On March 8-9 in Boston, stem cell medicine biotechnology start-up Asymmetrex will take the lead in introducing a potentially controversial topic to attendees at the 6th Annual Clinical Trials Supply New England 2017 conference. Executives from contract research organizations that supply companies running FDA-approved stem cell clinical trials will be presented with the proposition of promoting advances in stem cell medicine by also supplying private clinics that offer medical treatments with adult tissue stem cells.
Recent scientific reports put the number of private clinics offering stem cell medical treatments in the U.S. at greater than 400. More than 300 of these clinics emerged since 2009. They mirror the rapid increase in FDA-approved clinical trials during the same period at a rate of about 300 new therapy-focused adult tissue stem cell trials each year. However, because of the inherently small number of patients enrolled in early clinical trials and the much larger number of patients seen in medical clinics, the number of stem cell treatments performed in private clinics dwarfs the number in clinical trials by more than 10-fold.
In both settings, treatment cell transplants per se appear generally safe, as long as proper care is given to other routine safety factors, which include mainly keeping treatments free of infectious agents and chemical contaminants and avoiding immune reactions. These safety procedures fall well within the training and expertise of physicians in private clinics, as well as in hospital-based clinical trials.
The rapid growth of private stem cell clinics has alarmed some stem cell scientists and their member organizations. The clinics are accused of making false claims, exploiting patients’ pain and distress for financial gain, and generally harming the reputation of stem cell science. In contrast, in FDA-approved clinical trials, patient volunteers are necessarily informed that their treatments are experimental, and therefore may bring them no medical benefit. Generally, trial subjects do not pay for their treatment, though often treatment costs are covered by their personal health insurance.
Asymmetrex’s founder and director, James L. Sherley, M.D., Ph.D., recently began a public discourse, in which he argues that in the important respects private stem cell clinics are not all that different than FDA-approved clinical trials. First, he says that glibly painting all several hundred or more private stem cell clinics as exploitive is an unsubstantiated claim itself. Generally, physicians in both settings are diligently looking for ways to improve the health of patients – clinical trial physicians in the more distant future and private clinic physicians immediately. Sherley, a physician scientist, stresses the importance of recognizing medical empiricism as an important contributor to the advance of modern medicine and medical science.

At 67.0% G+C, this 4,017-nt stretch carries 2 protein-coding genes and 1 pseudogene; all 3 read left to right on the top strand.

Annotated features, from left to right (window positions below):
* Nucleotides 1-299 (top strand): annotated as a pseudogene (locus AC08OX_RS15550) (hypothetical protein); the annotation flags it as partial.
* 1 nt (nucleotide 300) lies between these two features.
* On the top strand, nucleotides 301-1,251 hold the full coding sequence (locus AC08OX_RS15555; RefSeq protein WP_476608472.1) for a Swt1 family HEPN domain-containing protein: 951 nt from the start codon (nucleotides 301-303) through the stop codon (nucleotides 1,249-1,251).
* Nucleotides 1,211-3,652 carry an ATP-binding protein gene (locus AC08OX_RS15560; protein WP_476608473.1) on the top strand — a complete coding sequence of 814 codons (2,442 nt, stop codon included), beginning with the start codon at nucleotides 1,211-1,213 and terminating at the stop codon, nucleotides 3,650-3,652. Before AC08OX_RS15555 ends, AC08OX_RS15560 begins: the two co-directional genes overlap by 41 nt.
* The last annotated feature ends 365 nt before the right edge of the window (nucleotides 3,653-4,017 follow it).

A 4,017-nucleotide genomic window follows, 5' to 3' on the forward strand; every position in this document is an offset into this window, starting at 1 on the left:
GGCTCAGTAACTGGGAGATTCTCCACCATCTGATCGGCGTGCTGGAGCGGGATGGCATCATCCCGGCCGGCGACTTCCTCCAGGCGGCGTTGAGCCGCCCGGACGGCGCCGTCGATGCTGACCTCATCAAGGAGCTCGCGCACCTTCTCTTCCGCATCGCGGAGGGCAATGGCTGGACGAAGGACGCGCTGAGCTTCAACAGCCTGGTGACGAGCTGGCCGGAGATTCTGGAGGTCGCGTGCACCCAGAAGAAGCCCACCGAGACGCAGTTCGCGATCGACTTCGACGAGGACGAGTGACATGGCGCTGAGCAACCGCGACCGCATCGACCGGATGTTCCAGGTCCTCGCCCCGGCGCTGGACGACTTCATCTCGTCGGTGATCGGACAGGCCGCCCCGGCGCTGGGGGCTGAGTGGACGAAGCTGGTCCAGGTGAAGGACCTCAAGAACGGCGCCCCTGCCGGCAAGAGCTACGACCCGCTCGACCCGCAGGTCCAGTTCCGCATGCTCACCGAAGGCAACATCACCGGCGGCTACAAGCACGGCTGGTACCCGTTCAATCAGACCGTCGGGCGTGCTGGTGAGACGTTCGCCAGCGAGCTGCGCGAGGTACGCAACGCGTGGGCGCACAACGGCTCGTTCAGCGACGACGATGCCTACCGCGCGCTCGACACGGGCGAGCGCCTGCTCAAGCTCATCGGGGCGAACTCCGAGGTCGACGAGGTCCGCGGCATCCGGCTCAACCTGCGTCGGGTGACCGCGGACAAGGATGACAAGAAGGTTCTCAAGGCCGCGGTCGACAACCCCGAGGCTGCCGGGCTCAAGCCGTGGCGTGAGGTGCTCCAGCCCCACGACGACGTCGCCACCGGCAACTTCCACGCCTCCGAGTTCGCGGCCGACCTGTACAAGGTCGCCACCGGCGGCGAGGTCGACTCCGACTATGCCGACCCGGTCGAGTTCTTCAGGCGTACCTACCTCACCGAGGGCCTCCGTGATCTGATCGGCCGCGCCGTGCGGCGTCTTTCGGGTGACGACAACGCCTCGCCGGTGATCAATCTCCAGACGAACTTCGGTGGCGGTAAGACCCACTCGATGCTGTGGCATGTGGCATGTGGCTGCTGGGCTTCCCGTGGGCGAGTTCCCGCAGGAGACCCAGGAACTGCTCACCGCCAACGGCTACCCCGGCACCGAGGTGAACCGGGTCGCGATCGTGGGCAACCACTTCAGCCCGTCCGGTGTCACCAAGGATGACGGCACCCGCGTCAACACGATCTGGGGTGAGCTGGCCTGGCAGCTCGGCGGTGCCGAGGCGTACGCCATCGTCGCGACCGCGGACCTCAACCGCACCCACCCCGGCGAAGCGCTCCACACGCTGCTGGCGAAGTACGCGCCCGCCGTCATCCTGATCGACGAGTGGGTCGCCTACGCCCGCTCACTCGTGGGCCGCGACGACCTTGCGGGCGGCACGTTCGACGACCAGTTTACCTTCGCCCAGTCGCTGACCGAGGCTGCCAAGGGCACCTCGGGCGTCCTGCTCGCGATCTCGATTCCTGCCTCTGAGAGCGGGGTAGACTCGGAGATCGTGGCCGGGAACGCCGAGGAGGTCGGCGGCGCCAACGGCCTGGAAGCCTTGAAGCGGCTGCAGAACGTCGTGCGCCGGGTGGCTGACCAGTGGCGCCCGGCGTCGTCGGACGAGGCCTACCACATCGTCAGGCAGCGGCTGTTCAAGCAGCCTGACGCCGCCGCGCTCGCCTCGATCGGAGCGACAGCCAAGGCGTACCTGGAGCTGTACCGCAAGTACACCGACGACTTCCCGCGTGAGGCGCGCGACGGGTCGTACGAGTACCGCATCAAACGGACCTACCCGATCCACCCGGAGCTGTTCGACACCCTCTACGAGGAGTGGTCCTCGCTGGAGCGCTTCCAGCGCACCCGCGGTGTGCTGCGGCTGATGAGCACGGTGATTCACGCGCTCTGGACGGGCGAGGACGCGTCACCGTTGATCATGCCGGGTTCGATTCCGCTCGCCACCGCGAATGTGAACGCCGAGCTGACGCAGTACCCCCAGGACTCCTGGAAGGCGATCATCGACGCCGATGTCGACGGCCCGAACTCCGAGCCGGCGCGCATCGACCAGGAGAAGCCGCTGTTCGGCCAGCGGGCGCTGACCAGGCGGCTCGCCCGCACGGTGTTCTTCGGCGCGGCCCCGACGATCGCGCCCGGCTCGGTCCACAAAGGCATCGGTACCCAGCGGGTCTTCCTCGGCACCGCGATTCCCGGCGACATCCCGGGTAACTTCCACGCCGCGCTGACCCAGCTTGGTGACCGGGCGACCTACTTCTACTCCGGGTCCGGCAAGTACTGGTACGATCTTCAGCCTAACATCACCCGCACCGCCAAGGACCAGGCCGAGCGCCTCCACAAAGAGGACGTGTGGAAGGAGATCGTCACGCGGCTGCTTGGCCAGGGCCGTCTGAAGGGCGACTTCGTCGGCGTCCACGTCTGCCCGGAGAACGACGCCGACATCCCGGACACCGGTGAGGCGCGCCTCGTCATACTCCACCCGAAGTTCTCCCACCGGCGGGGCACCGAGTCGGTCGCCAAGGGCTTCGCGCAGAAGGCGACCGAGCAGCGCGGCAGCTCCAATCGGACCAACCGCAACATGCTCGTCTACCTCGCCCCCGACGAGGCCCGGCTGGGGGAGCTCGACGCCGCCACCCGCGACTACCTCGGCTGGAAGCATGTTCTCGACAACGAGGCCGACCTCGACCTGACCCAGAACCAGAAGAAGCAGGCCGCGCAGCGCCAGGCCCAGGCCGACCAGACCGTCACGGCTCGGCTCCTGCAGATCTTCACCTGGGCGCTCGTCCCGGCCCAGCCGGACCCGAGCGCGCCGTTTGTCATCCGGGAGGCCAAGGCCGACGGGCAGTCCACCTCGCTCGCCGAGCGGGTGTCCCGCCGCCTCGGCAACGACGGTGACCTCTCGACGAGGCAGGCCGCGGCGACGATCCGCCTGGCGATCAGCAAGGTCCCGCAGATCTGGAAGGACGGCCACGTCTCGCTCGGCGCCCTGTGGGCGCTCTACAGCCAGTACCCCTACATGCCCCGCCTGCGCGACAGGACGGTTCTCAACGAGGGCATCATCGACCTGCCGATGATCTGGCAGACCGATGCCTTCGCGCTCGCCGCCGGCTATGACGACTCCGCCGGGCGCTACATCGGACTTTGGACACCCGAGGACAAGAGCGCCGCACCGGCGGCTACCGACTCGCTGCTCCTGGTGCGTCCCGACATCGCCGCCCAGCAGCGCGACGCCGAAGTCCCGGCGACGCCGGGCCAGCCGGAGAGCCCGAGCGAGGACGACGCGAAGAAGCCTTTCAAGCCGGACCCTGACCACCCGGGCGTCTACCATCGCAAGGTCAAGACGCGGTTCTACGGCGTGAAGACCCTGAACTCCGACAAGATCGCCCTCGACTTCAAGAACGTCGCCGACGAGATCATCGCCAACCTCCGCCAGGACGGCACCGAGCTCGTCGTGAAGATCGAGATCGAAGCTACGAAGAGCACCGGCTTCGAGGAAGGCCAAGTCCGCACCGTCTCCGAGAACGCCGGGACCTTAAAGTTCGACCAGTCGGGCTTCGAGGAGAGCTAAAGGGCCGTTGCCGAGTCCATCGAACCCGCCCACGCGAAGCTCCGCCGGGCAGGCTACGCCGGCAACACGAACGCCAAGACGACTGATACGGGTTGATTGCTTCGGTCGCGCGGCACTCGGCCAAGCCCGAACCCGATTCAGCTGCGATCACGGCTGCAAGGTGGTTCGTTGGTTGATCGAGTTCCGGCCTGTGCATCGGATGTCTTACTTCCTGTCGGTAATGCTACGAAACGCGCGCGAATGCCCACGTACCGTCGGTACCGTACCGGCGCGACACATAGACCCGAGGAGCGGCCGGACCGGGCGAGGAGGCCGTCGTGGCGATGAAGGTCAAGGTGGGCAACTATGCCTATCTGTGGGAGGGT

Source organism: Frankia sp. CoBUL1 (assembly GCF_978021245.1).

At the conference, Sherley is scheduled to lead a panel discussion on the topic on March 8 at 15:50 PM (EDT) and give a talk on March 9 at 13:30 PM (EDT). A major new position he will present is that the volume of stem cell treatments now occurring in private clinics is much too large to simply disparage and attempt to shut down. Working to improve the quality of private stem cell clinic treatments for patients and to improve their documentation towards accelerating progress in stem cell medicine is a better goal.
To attendees at this week’s Clinical Trials Supply conference, Sherley will suggest that the supply of private stem cell clinics with high quality, certified sources of stem cells is an underappreciated crucial need for advancing stem cell medicine. The companies that are able to mobilize to fill in this supply gap could have a 10-fold greater impact on advancing stem cell medicine compared to their current minimal impact in FDA-approved stem cell clinical trials.
Asymmetrex, LLC is a Massachusetts life sciences company with a focus on developing technologies to advance stem cell medicine. Asymmetrex’s founder and director, James L. Sherley, M.D., Ph.D. is an internationally recognized expert on the unique properties of adult tissue stem cells. The company’s patent portfolio contains biotechnologies that solve the two main technical problems – production and quantification – that have stood in the way of successful commercialization of human adult tissue stem cells for regenerative medicine and drug development. In addition, the portfolio includes novel technologies for isolating cancer stem cells and producing induced pluripotent stem cells for disease research purposes. Currently, Asymmetrex’s focus is employing its technological advantages to develop and market facile methods for monitoring adult stem cell number and function in stem cell transplantation treatments and in pre-clinical assays for drug safety.